Your Media Face

I have been thinking a lot about on-line representation recently. Not that I am looking for an Internet lawyer, but rather, how we present ourselves to the public via our new media tools: Facebook, Twitter, Linked In, MySpace, etc…

Depending on how you use these tools, it can be very easy to have one consistent “face”, or aspect of your personality showing at all times. If your interest in these sites is primarily a business one, than you will undoubtedly be presenting a very business-like demeanor to the public in all of these locations. This will be different depending on the specifics of your business, your clients, your target market and how you attract customers, but I don’t imagine many people will post drunken pictures of themselves on Facebook if the profile is intended to be a business one.

This seems obvious, but what I am thinking about are the nuances; how are you perceived when users are paying attention to the small details. What happens when a user connects the dots, when they look at your different on-line spaces. Do you present yourself the same way on Facebook that you do on Twitter? Is your MySpace page more relaxed, have you added a few tracks from your favorite band there? Do you use Twitter to gripe and complain a lot, or do you get into flame wars on boards using your name that anyone can check out?

I think what I am mostly curious about is this; if someone met me in real life, would I be the me they were expecting me to be? Although I do not run a business, as a writer and a podcaster (more details on that coming soon!) I try to use these tools to make connections with readers and listeners. I try to help people where I can, however I can. Is that the me that comes through? What about things like this:

Tweet Sample

Or this:

Sample Two


Should I be dissing a belief system that some people hold dear? Should I be admitting to the world that I made such a foolish error? Should I call myself a dumbass in a public forum?

Have you considered the face that you present to the world with your media tools? How do you aviod the pitfalls of saying or doing something that could turn off a potential client, listener, reader, or friend?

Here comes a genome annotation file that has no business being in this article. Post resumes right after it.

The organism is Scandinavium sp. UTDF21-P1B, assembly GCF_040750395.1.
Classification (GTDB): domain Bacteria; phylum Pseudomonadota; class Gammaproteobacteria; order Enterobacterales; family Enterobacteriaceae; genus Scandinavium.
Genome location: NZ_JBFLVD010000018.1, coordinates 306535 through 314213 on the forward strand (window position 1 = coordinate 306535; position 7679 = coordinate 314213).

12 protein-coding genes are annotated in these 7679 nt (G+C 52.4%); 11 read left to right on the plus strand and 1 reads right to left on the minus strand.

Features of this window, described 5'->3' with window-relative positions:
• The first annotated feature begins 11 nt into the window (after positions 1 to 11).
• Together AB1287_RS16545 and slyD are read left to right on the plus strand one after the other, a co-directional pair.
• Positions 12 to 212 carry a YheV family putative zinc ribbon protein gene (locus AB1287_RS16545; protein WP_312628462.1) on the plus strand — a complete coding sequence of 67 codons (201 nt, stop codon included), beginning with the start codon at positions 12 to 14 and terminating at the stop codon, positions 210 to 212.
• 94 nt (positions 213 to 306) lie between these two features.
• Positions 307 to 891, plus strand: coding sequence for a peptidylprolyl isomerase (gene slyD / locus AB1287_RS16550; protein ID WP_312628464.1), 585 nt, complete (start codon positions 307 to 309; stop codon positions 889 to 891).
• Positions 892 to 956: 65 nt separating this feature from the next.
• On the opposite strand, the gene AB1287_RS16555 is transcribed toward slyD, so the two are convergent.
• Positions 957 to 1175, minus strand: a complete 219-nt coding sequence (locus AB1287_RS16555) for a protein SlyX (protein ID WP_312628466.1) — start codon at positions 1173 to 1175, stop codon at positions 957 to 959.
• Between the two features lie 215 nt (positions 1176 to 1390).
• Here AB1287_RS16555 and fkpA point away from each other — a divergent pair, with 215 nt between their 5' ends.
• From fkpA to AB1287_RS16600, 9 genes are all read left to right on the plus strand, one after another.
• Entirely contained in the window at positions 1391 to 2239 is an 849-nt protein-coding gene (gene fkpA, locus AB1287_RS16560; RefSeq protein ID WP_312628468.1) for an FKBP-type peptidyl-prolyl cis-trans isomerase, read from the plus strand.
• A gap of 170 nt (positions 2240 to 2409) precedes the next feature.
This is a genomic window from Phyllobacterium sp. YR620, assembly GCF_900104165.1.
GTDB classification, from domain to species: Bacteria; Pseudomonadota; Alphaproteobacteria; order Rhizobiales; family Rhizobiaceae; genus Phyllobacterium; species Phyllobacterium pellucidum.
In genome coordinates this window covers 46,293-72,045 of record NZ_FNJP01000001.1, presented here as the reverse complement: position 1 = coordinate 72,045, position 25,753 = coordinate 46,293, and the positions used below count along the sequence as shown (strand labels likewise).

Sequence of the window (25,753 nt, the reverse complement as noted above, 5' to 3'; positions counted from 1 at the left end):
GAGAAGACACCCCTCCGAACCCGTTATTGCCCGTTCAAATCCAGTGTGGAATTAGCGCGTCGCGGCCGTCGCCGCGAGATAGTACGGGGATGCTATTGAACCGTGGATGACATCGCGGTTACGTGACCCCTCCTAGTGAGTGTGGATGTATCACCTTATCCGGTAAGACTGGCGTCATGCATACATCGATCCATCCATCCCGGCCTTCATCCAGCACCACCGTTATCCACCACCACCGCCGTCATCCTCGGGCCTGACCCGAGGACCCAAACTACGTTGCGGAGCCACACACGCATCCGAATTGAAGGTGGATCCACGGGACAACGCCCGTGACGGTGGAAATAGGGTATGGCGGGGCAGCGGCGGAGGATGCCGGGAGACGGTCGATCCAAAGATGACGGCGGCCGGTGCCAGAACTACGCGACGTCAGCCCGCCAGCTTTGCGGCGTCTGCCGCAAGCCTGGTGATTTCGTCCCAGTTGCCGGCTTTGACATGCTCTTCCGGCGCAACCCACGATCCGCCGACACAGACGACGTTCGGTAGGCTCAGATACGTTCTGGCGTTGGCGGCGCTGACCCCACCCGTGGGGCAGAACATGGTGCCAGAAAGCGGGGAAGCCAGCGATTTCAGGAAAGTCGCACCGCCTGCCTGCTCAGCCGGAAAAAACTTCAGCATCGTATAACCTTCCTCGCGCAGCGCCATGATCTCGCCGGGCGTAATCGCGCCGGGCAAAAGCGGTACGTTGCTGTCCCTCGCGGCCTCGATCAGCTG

Social Media Sherpas?

I just read an interesting post over at Social Times. The author recommended becoming someone’s social media sherpa, that is, taking someone close to you and helping them navigate the possibly rough waters of the social web. It is well worth the read, and I think the concept is valuable.

Learning to use tools like Twitter, Facebook and StumbleUpon are not very difficult, but for a first time user, it is easy to become overwhelmed. Having someone to point you in the right direction, even if just for a short time, can be a great assist. I had my own Sherpa, the Duct Tape Guy Sean McGaughey. In turn, I am helping a friend do the same. I helped his set up his blog, RSS feeds, and introduced him to Twitter. He is producing content nearly every day, and is reaching out and discovering his audience. It is amazing to see him become such an active user, and embrace these new technologies.

I also found it a valuable exercise – I had forgotten some basics of setting up a blog. I am working on a soon to be announced project that will use several different blogs, and going over the setup refreshed some tricks and tips for my own use later on. There are possibly of different reasons why this would be a valuable service. So, stop an moment and think – who helped you?  And who can you help?

The Interconnectedness of Information

I have been thinking a lot about information systems on the Internet, and how, more than ever, the way we use the Internet is getting more and more connected.

On the surface, this might seem obvious – one of the great early advantages of the Internet was the interconnectedness of information, using the now ubiquitous hyperlink. What I am talking about is more the interconnection of services that is becoming available, all dedicated to distributing your information when and where you need it.